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An organisation while producing may have some processes in the production line which seem unwanted at some stage. There is a requirement to eliminate such waste processes from project environment as unwanted processes cause delay in to the production line. The Lean Six Sigma methodology is used to identify and eliminate extra processes. We at MSP Training train delegates with Lean Six Sigma methodology through Lean Six Sigma Black Belt Upgrade course. Our instructors are Lean Six Sigma certified professionals.
The Lean Six Sigma Certifications are delivered by experienced and certified professionals
Understand the principals that lie behind Lean Six Sigma methodology
A Majority of the industry supports Lean Six Sigma to achieve its goals
Lean Six Sigma is not industry specific
Get higher salaries and perks as Lean Six Sigma professionals.
Find out what's included in the training programme.
Exams are provided, as part of the course. Obtaining certification is dependant on passing these exams
Delegates will get certification of completion at the end of the course.
Clear and concise objectives to guide delegates through the course.
A dedicated tutor will be at your disposal throughout the training to guide you through any issues.
The delegate must hold a Green Belt Certification to be elligible for the Black Belt certification exam.
There are 8 kinds of wastes that an organisation may face. They are described as “DOWNTIME” – an acronym for
To avoid the problems caused by DOWNTIME, Lean Six Sigma recommends the 5s technique which every Lean Six Sigma professional is familiar with. This 5s technique is made up of the following 5 steps (names provided both in English as well as Japanese)
The first step, Sort, makes work easier as it eliminates the obstacles and reduces the chances of being disturbed with unnecessary items. It also removes unwanted processes or items that are not required in the production phase.
The second step, Straighten, arranges all items in a first cum first serve basis so as to easily select them for use. The third step, Shine, focuses on keeping the workplace clean such that any kind of machinery is not affected. The fourth step, Standardize, selects the best steps to be followed for the production. The last step, Sustain, refers to keeping everything in order and also make sure that standards are implemented.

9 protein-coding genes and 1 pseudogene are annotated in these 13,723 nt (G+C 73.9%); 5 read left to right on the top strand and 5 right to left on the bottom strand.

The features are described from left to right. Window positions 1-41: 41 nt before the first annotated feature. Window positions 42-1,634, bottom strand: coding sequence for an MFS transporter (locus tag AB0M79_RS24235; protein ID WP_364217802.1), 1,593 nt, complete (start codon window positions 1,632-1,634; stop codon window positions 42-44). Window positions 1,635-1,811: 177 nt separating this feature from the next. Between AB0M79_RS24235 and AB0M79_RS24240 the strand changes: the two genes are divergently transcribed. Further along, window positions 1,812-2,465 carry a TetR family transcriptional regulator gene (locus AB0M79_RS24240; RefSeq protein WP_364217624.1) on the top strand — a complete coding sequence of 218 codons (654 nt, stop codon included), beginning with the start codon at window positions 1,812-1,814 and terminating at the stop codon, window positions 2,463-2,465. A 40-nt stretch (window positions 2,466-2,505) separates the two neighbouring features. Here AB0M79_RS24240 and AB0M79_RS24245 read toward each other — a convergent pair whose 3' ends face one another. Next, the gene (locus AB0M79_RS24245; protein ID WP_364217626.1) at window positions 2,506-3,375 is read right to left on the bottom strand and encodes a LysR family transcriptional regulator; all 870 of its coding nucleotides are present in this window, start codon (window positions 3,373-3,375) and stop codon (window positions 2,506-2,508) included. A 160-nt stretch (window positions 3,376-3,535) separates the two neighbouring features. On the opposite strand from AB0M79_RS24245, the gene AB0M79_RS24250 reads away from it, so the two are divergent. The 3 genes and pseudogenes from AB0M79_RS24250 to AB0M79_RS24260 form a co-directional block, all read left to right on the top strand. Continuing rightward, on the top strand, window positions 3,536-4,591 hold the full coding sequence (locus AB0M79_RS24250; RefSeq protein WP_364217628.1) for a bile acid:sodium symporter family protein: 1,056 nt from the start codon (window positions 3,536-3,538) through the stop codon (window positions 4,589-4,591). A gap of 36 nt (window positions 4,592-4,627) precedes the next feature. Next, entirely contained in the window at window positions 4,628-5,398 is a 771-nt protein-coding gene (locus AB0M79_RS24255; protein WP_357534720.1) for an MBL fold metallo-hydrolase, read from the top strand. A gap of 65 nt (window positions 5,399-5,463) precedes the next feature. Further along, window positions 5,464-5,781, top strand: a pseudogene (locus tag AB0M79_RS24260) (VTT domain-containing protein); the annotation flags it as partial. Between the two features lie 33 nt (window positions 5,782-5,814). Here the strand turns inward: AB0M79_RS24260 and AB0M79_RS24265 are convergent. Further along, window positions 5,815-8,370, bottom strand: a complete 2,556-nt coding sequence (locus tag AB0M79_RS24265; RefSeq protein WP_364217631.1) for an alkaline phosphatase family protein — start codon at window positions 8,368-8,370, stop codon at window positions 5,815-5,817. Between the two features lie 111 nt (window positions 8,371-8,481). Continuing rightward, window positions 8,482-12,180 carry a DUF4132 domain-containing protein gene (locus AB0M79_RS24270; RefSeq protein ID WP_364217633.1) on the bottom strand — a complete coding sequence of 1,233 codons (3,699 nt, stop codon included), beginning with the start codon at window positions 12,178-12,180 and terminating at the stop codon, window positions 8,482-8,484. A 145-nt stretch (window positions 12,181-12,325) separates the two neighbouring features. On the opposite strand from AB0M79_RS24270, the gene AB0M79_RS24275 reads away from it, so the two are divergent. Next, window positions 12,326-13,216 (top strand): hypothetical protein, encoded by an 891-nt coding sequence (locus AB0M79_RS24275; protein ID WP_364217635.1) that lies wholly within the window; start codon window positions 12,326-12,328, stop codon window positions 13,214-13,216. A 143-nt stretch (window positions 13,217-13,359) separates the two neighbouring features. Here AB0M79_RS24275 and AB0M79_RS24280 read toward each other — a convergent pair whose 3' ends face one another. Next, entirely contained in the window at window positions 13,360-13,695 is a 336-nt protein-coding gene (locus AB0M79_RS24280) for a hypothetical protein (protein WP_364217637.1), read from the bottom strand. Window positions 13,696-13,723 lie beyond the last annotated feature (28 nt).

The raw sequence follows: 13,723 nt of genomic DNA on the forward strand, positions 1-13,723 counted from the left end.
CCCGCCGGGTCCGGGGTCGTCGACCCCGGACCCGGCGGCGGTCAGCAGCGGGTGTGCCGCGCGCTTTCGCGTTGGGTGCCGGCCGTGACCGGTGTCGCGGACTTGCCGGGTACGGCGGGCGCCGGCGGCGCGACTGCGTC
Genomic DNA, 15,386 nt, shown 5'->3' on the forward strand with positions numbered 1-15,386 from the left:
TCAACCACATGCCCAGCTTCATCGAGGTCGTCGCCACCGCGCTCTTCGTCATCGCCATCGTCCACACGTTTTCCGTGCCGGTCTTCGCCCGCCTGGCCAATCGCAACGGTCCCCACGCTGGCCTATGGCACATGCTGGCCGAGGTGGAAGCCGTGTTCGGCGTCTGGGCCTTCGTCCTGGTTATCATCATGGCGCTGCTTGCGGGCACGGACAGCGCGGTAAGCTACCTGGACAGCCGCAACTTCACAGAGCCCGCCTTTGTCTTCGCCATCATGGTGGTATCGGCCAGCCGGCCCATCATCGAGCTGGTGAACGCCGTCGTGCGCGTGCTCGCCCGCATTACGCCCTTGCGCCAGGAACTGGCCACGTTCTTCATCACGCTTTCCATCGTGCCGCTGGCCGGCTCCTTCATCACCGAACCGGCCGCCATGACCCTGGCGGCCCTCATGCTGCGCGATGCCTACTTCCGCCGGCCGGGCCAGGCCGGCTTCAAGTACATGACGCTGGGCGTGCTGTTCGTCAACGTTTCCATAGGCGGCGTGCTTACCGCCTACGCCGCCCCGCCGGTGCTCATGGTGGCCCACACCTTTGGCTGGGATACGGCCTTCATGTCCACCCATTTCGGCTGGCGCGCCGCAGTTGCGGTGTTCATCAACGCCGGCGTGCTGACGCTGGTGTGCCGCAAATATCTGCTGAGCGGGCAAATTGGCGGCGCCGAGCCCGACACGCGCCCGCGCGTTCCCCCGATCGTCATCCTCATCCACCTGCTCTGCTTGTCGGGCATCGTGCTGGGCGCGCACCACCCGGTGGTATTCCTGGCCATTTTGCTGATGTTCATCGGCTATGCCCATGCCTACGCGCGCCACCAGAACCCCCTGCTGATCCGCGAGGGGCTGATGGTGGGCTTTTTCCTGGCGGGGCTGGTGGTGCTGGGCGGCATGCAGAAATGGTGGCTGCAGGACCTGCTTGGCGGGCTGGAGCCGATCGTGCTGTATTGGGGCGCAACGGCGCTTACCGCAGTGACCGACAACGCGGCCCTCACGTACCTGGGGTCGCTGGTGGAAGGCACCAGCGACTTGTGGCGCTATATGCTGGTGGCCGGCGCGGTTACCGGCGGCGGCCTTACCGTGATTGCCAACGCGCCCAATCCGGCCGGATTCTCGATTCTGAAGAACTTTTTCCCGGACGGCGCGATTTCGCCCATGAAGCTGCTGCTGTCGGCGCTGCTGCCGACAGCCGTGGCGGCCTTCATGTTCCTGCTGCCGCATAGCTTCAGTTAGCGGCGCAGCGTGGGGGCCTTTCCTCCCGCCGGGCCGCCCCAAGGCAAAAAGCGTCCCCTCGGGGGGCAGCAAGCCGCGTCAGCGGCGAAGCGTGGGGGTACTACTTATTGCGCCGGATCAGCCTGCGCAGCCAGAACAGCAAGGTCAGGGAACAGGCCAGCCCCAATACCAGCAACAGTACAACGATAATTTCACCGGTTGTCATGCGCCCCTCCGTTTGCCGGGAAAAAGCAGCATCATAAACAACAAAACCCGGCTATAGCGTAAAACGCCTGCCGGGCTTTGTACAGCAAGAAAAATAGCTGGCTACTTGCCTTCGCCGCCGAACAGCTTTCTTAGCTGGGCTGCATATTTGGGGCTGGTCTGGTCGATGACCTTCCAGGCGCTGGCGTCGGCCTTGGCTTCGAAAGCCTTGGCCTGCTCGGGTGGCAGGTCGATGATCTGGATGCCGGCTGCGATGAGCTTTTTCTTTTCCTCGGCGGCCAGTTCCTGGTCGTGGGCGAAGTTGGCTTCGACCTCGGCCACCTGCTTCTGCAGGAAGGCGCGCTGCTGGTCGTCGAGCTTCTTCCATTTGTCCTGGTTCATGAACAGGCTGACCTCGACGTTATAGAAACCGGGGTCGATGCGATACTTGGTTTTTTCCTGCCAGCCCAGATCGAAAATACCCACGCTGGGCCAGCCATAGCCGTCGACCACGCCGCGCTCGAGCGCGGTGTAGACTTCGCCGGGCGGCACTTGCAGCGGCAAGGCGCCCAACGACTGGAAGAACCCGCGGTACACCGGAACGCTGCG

In any organisation, during the production process, waste is bound to occur. Generally, this can happen as unnecessary steps creeping into the production line or processes executing with varying times. Both ways the production is affected and organisation will go into a loss. Implementation of Lean Six Sigma methods help the organisations out of such conditions. Lean Six Sigma has three levels that professionals can take up starting from the Yellow Belt, into the Green Belt and finally the Black Belt. However, there is a fourth course that is offered by Lean Six Sigma – the Lean Six Sigma Black Belt Upgrade course. This course focuses on professionals who are already Green Belt Professionals and want to upgrade to Black Belt. Unlike the Black Belt course, the Upgrade version for the same does not teach the concepts of Green Belt before going into the Black Belt course.
A delegate must attempt 100 questions in the Lean Six Sigma Black Belt Upgrade exam. A minimum of 70% marks is required to get the certification. The language of the exam is English. In case the delegates require any other information they will be provided with the same by the examiner just before the exam.